Some are unconvinced the initiative is the right way to approach the obesity problem. Rep. Konstantinos Diamantis, D-Bristol, said he weighed 240 pounds as an eighth-grader and couldn't play sports because of weight limits. He lost the weight through willpower.

"There's a host of things that go into it," he said. "Banning a particular food isn't going to teach a child a proper form of nutrition."

¢On the other hand, sometimes it's precisely when health disputes become the subject of impersonal, universal brouhaha that people sit back to do some rational compare-and-contrast, as in this column on food and smoking from the Sydney Morning Herald:

[O]besity and what to do about it has become a moral crusade rather than an objective scientific discussion. Taxes on junk food is one example of suggestions with little or no scientific support. The assumption is that junk food (which is impossible to define) has a similar health risk to tobacco and can be dealt with in the same way that we dealt with cigarettes. Wrong. Food is not tobacco. People need food; they don't need cigarettes. Smoking has been reduced largely because it has become socially unacceptable to smoke in public.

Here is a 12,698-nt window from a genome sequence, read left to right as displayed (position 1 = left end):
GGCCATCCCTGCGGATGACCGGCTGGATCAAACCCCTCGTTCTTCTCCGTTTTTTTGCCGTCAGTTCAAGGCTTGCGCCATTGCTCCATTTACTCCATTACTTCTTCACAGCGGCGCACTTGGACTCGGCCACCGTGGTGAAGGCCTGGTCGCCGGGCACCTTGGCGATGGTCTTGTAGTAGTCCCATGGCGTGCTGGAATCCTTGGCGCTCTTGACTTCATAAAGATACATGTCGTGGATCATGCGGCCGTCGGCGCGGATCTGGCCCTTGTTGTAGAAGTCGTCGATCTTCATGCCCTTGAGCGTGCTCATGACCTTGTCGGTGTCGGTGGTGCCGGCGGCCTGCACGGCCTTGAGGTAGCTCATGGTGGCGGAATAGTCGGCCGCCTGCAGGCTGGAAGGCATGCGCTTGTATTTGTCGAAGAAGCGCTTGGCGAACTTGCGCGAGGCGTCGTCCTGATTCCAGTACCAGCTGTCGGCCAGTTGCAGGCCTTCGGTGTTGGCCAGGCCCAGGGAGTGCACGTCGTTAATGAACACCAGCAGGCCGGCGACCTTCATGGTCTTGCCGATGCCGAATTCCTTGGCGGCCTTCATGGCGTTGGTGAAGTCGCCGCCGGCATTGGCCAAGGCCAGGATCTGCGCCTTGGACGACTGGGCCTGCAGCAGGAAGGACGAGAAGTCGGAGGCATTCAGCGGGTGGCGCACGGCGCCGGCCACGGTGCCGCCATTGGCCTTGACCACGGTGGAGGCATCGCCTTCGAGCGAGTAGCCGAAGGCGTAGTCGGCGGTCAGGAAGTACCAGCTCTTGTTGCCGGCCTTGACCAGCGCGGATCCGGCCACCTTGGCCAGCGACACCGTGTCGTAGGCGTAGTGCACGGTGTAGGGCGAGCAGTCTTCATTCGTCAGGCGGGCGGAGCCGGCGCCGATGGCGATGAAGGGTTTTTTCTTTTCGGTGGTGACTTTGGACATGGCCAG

¢On a similar note, a writer at wisely concludes that soft drinks don't need warning labels, despite the latest scare campaign from the Center for Science in the Public Interest (CSPI).

¢Does all the blogging and cyber-bickering have any impact on, say, decision-making in Washington, DC? Hard to be sure, but chronicling that impact is the goal of a bold new blog-about-blogging by Danny Glover -- not the actor but the managing editor of National Journal's Technology Daily : .

Still, I suppose the proper way to examine health issues is with cautious, quiet, peer-reviewed looks at the consensus of science, as with the informative journal article on osteoporosis and its treatment written by Felicia Cosman, M.D., that appeared recently on -- and cited ACSH, always a sure sign of quality info amid the tumult.

*Of course, you can't blame the public for having fuzzy ideas about where the dividing line lies between science and science fiction. The fuzziness is widespread enough that felt the need to post a fifteen-point refutation of the increasingly popular "intelligent design" movement, which contends -- based mostly on gut instinct, subjective feelings of awe, and a dash of religion -- that biological mechanisms cannot have arisen through natural selection alone: . And real science can be just as odd as sci-fi or pseudoscience sometimes. Witness this soundfile from NASA of the natural radio emissions from the poles of Saturn, which sound for all the world like flying saucers from a 1950s thriller: .

Todd Seavey is the editor of and Director of Publications at the American Council on Science and Health (